When you’re just starting out in an industry, making enough money can be tough.

Yes, you might be getting paid, but if you’re on apprenticeship wages, you can still easily be thrown by unexpected demands on your finances.

A wise man once wrote, “to he who has shall be given”. It might seem like a catch 22, you want to earn money and further your career, but to do so, you need to have money to invest – in such essentials as tools, training, appropriate work wear, and travel costs to your workplace.

That’s not even to mention the financial curve-balls that inevitably come your way in life from time to time.

Perhaps you need to move house quickly to be closer to your new workplace, or maybe your car breaks down, and suddenly you must choose between a hefty car repair bill or being stranded without a way to even get to work!
Unforeseeable circumstances can catch us all out sometimes.

Here are some ways of accessing and saving money when you’re just establishing yourself in a job and need some extra cash to get through.

Short term Loans

If you’re looking for a short-term solution to cover you until you next get paid, a relatively low-interest pay day loan could be just the ticket out of a tight spot. Cash loans are typically approved quickly, with a simple online application process. You will have to meet some basic criteria and provide proof of ID. A payday loan is a great option to cover the costs of a vital house move or car repairs.

Loans from friends or family

Most people can empathise with the situation of getting your foot in the door of a new industry. Particularly, your friends and family who care about you and wish to see you succeed. As long as you are not a serial money borrower, your friends and family could be happy to help. Support from the people close to you could be used to pay for training relating to your new manufacturing role.
Track your spending

It is easy to run out of money when you’re not taking complete notice and responsibility for where it’s all going. Tracking your spending down to the cent may seem a bit extreme, but it is a great way of seeing where you can recoup a few dollars here and there by changing your money habits. Maybe that morning coffee and doughnut expense could be saved for work wear costs.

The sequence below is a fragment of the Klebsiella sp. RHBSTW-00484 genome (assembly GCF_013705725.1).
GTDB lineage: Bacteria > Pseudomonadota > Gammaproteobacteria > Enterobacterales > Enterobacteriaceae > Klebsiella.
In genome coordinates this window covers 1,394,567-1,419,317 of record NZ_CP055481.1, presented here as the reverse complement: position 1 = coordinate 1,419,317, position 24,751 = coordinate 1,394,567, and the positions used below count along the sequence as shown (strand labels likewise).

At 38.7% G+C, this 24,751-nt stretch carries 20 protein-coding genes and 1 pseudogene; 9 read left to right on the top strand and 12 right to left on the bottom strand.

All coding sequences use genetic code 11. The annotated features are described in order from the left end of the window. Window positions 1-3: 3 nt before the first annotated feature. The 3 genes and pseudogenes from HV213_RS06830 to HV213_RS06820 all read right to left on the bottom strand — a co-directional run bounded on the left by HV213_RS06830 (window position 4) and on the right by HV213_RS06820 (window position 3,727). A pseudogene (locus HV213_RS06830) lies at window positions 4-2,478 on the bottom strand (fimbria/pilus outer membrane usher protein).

Create a spending plan

Otherwise known as a budget, a spending plan divides your living expenses into categories so that you can spread out your income to your best possible advantage. Use your spending plan to balance increased work expenses with less spending in other categories. When you gain control of where your money goes, you can save up quite quickly for things that at first seem out of your budget, for example, your industry's essential tools.

Keep your eye on the bigger picture

You might think that having a spending plan is all well and good, but without the discipline to stick to it, it may be useless. This is where your values come in. Remind yourself of why you need to stick to your spending plan. You are choosing not to waste money now so that you can have a better future. Write down your career goal and look at it every day. Carry it in your wallet so that every time you go to spend money, you are reminded of your priorities. Soon you'll be progressing in your new manufacturing career at a surprising pace.

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